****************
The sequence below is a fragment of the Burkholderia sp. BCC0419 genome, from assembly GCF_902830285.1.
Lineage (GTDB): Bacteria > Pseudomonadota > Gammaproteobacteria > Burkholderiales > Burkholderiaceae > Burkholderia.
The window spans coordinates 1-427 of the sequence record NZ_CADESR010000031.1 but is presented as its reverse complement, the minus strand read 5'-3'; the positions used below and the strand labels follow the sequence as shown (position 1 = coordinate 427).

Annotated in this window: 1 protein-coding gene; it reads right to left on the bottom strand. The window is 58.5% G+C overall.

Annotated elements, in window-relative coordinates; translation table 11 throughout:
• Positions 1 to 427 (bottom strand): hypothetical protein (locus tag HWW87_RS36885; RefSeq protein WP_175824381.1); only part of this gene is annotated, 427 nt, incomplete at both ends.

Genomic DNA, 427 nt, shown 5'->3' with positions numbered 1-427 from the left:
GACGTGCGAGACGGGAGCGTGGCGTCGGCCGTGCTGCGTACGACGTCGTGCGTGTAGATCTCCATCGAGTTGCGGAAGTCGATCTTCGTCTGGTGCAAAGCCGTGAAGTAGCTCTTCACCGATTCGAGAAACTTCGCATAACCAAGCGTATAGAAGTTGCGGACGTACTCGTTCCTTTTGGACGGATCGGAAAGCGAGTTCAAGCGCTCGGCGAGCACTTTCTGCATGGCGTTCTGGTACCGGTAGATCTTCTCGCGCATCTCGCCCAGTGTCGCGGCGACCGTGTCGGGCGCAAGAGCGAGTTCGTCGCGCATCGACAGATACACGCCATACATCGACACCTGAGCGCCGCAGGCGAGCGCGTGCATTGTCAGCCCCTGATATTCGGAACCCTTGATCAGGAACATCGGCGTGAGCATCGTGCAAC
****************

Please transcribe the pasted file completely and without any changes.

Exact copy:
The sequence below is a fragment of the Burkholderia sp. BCC0419 genome, from assembly GCF_902830285.1.
Lineage (GTDB): Bacteria > Pseudomonadota > Gammaproteobacteria > Burkholderiales > Burkholderiaceae > Burkholderia.
The window spans coordinates 1-427 of the sequence record NZ_CADESR010000031.1 but is presented as its reverse complement, the minus strand read 5'-3'; the positions used below and the strand labels follow the sequence as shown (position 1 = coordinate 427).

Annotated in this window: 1 protein-coding gene; it reads right to left on the bottom strand. The window is 58.5% G+C overall.

Annotated elements, in window-relative coordinates; translation table 11 throughout:
• Positions 1 to 427 (bottom strand): hypothetical protein (locus tag HWW87_RS36885; RefSeq protein WP_175824381.1); only part of this gene is annotated, 427 nt, incomplete at both ends.

Genomic DNA, 427 nt, shown 5'->3' with positions numbered 1-427 from the left:
GACGTGCGAGACGGGAGCGTGGCGTCGGCCGTGCTGCGTACGACGTCGTGCGTGTAGATCTCCATCGAGTTGCGGAAGTCGATCTTCGTCTGGTGCAAAGCCGTGAAGTAGCTCTTCACCGATTCGAGAAACTTCGCATAACCAAGCGTATAGAAGTTGCGGACGTACTCGTTCCTTTTGGACGGATCGGAAAGCGAGTTCAAGCGCTCGGCGAGCACTTTCTGCATGGCGTTCTGGTACCGGTAGATCTTCTCGCGCATCTCGCCCAGTGTCGCGGCGACCGTGTCGGGCGCAAGAGCGAGTTCGTCGCGCATCGACAGATACACGCCATACATCGACACCTGAGCGCCGCAGGCGAGCGCGTGCATTGTCAGCCCCTGATATTCGGAACCCTTGATCAGGAACATCGGCGTGAGCATCGTGCAAC